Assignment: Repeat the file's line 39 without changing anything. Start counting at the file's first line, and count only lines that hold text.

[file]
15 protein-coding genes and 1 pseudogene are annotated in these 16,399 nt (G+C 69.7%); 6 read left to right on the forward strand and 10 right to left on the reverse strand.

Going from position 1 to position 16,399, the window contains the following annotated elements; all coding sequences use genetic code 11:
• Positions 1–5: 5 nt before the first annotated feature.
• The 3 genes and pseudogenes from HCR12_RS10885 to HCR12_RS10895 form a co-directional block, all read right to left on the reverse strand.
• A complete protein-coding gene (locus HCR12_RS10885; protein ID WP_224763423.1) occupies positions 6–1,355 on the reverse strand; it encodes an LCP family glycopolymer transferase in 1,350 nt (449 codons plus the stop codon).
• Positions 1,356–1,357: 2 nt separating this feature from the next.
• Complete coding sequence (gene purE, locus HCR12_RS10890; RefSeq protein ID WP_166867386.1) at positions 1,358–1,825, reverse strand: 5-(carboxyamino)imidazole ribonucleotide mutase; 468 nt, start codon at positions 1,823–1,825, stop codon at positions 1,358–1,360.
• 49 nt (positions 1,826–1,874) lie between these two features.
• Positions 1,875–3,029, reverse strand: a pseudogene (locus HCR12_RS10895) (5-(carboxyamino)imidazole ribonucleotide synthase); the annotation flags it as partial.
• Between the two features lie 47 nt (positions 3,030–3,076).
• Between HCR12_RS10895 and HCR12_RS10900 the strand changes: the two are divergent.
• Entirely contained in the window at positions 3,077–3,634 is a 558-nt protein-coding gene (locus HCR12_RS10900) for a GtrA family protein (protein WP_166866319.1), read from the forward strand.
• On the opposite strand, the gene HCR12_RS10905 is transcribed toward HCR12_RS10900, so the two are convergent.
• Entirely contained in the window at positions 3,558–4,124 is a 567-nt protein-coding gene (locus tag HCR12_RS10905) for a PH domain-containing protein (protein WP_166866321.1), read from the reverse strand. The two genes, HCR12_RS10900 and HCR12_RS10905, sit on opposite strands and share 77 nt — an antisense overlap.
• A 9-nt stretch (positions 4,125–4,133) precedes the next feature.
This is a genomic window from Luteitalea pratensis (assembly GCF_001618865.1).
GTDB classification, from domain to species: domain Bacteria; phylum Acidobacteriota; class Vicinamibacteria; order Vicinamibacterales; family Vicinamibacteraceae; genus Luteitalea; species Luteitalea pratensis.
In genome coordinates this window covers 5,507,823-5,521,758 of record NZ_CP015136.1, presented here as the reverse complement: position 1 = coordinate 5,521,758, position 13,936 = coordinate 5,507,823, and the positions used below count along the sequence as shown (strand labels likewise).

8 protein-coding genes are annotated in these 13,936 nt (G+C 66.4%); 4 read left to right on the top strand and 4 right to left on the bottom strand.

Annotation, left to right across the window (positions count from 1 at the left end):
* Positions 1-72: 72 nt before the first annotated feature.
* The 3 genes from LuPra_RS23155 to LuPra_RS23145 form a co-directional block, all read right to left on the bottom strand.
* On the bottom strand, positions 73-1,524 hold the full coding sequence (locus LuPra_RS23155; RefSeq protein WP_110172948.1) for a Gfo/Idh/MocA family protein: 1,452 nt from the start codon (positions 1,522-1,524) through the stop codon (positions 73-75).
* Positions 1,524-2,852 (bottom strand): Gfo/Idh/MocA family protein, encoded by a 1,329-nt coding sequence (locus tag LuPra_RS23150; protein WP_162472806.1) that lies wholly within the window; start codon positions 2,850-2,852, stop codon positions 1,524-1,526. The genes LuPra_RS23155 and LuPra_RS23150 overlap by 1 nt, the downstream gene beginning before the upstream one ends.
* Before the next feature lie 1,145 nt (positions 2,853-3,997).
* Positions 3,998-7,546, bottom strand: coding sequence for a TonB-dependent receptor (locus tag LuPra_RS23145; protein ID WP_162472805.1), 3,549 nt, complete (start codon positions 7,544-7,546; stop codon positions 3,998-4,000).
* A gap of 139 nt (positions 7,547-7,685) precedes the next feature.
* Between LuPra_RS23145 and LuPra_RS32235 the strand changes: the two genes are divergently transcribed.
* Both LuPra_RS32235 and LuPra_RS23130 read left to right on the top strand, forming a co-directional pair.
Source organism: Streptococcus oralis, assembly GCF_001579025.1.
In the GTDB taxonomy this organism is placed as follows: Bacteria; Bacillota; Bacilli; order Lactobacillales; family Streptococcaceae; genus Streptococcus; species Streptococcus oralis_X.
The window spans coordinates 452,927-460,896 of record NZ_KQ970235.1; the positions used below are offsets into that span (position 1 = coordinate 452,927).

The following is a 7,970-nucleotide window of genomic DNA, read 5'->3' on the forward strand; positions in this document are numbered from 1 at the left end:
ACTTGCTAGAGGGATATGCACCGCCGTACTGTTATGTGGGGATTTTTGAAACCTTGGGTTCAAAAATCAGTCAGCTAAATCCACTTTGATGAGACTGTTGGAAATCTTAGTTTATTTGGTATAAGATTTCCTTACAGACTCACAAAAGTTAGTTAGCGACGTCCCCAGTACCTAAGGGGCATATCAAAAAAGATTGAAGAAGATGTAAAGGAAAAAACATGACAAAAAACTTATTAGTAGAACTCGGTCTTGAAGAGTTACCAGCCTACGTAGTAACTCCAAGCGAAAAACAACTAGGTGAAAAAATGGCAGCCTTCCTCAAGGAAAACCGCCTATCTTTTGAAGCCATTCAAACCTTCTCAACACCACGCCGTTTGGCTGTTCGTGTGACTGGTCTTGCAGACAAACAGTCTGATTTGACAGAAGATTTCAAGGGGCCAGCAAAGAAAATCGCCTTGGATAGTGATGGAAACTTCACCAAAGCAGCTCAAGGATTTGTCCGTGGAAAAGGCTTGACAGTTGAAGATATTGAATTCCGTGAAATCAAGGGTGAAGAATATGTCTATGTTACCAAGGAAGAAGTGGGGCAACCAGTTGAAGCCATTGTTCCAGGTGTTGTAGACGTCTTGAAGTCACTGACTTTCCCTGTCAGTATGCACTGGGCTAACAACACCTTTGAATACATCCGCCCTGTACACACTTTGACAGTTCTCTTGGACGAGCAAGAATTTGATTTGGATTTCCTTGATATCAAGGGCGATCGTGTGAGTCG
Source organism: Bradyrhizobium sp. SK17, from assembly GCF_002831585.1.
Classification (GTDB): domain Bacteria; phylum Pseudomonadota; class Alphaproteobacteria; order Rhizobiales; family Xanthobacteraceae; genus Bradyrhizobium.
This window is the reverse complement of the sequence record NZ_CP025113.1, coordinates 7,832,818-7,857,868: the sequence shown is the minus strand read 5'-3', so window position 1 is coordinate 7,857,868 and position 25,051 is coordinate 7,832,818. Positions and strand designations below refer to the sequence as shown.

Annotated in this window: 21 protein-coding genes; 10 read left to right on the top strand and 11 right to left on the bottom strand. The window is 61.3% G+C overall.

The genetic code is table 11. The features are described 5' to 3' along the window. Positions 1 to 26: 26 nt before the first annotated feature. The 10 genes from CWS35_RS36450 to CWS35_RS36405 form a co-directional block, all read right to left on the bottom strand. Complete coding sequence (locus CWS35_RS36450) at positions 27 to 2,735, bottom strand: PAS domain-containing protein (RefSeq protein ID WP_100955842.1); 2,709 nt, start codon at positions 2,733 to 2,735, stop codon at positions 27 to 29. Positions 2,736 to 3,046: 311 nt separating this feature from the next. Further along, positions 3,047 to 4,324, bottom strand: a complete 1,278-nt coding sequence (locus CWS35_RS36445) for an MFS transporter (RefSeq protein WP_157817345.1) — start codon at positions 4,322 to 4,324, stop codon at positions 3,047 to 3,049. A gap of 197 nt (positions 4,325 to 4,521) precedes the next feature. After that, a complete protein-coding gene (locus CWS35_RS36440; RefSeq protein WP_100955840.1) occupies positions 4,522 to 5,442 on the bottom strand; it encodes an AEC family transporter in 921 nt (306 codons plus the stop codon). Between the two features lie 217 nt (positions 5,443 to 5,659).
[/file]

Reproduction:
The genetic code is table 11. The features are described 5' to 3' along the window. Positions 1 to 26: 26 nt before the first annotated feature. The 10 genes from CWS35_RS36450 to CWS35_RS36405 form a co-directional block, all read right to left on the bottom strand. Complete coding sequence (locus CWS35_RS36450) at positions 27 to 2,735, bottom strand: PAS domain-containing protein (RefSeq protein ID WP_100955842.1); 2,709 nt, start codon at positions 2,733 to 2,735, stop codon at positions 27 to 29. Positions 2,736 to 3,046: 311 nt separating this feature from the next. Further along, positions 3,047 to 4,324, bottom strand: a complete 1,278-nt coding sequence (locus CWS35_RS36445) for an MFS transporter (RefSeq protein WP_157817345.1) — start codon at positions 4,322 to 4,324, stop codon at positions 3,047 to 3,049. A gap of 197 nt (positions 4,325 to 4,521) precedes the next feature. After that, a complete protein-coding gene (locus CWS35_RS36440; RefSeq protein WP_100955840.1) occupies positions 4,522 to 5,442 on the bottom strand; it encodes an AEC family transporter in 921 nt (306 codons plus the stop codon). Between the two features lie 217 nt (positions 5,443 to 5,659).